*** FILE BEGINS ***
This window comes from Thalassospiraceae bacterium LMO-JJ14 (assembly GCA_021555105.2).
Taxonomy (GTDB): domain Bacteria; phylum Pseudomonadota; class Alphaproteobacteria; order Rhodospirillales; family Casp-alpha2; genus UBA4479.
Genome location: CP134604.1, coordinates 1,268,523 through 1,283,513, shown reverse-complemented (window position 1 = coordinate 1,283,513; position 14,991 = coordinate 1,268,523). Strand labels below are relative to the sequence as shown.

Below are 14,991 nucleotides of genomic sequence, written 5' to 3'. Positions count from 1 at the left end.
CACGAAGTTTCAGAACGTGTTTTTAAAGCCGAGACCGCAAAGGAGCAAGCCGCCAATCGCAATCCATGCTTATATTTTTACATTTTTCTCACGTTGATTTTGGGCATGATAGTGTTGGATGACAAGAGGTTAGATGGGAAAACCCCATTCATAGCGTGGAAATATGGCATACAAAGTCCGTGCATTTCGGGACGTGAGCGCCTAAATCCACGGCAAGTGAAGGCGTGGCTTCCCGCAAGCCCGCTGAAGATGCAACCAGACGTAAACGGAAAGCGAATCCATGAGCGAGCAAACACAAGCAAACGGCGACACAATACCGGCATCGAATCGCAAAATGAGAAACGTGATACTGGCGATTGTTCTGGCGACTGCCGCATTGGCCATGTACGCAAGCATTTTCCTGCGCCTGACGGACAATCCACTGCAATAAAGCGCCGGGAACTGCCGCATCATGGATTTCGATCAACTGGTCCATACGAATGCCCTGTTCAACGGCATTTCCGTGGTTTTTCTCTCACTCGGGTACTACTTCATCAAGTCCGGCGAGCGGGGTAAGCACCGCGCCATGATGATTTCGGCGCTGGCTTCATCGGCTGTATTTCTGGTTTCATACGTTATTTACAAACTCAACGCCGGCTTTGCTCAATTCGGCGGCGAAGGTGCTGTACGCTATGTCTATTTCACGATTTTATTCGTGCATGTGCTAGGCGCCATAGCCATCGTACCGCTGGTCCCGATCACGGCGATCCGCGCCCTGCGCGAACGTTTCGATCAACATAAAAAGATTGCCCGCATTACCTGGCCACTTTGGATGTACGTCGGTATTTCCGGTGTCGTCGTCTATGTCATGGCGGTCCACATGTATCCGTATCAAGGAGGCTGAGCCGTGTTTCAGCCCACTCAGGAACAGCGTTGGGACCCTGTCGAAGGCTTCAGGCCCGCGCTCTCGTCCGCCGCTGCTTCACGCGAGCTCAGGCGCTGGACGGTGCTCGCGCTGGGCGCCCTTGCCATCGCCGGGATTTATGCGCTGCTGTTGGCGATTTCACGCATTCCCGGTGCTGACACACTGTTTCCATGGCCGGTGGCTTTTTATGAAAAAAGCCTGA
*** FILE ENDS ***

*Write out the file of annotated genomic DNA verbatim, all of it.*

This window comes from Thalassospiraceae bacterium LMO-JJ14 (assembly GCA_021555105.2).
Taxonomy (GTDB): domain Bacteria; phylum Pseudomonadota; class Alphaproteobacteria; order Rhodospirillales; family Casp-alpha2; genus UBA4479.
Genome location: CP134604.1, coordinates 1,268,523 through 1,283,513, shown reverse-complemented (window position 1 = coordinate 1,283,513; position 14,991 = coordinate 1,268,523). Strand labels below are relative to the sequence as shown.

Below are 14,991 nucleotides of genomic sequence, written 5' to 3'. Positions count from 1 at the left end.
CACGAAGTTTCAGAACGTGTTTTTAAAGCCGAGACCGCAAAGGAGCAAGCCGCCAATCGCAATCCATGCTTATATTTTTACATTTTTCTCACGTTGATTTTGGGCATGATAGTGTTGGATGACAAGAGGTTAGATGGGAAAACCCCATTCATAGCGTGGAAATATGGCATACAAAGTCCGTGCATTTCGGGACGTGAGCGCCTAAATCCACGGCAAGTGAAGGCGTGGCTTCCCGCAAGCCCGCTGAAGATGCAACCAGACGTAAACGGAAAGCGAATCCATGAGCGAGCAAACACAAGCAAACGGCGACACAATACCGGCATCGAATCGCAAAATGAGAAACGTGATACTGGCGATTGTTCTGGCGACTGCCGCATTGGCCATGTACGCAAGCATTTTCCTGCGCCTGACGGACAATCCACTGCAATAAAGCGCCGGGAACTGCCGCATCATGGATTTCGATCAACTGGTCCATACGAATGCCCTGTTCAACGGCATTTCCGTGGTTTTTCTCTCACTCGGGTACTACTTCATCAAGTCCGGCGAGCGGGGTAAGCACCGCGCCATGATGATTTCGGCGCTGGCTTCATCGGCTGTATTTCTGGTTTCATACGTTATTTACAAACTCAACGCCGGCTTTGCTCAATTCGGCGGCGAAGGTGCTGTACGCTATGTCTATTTCACGATTTTATTCGTGCATGTGCTAGGCGCCATAGCCATCGTACCGCTGGTCCCGATCACGGCGATCCGCGCCCTGCGCGAACGTTTCGATCAACATAAAAAGATTGCCCGCATTACCTGGCCACTTTGGATGTACGTCGGTATTTCCGGTGTCGTCGTCTATGTCATGGCGGTCCACATGTATCCGTATCAAGGAGGCTGAGCCGTGTTTCAGCCCACTCAGGAACAGCGTTGGGACCCTGTCGAAGGCTTCAGGCCCGCGCTCTCGTCCGCCGCTGCTTCACGCGAGCTCAGGCGCTGGACGGTGCTCGCGCTGGGCGCCCTTGCCATCGCCGGGATTTATGCGCTGCTGTTGGCGATTTCACGCATTCCCGGTGCTGACACACTGTTTCCATGGCCGGTGGCTTTTTATGAAAAAAGCCTGA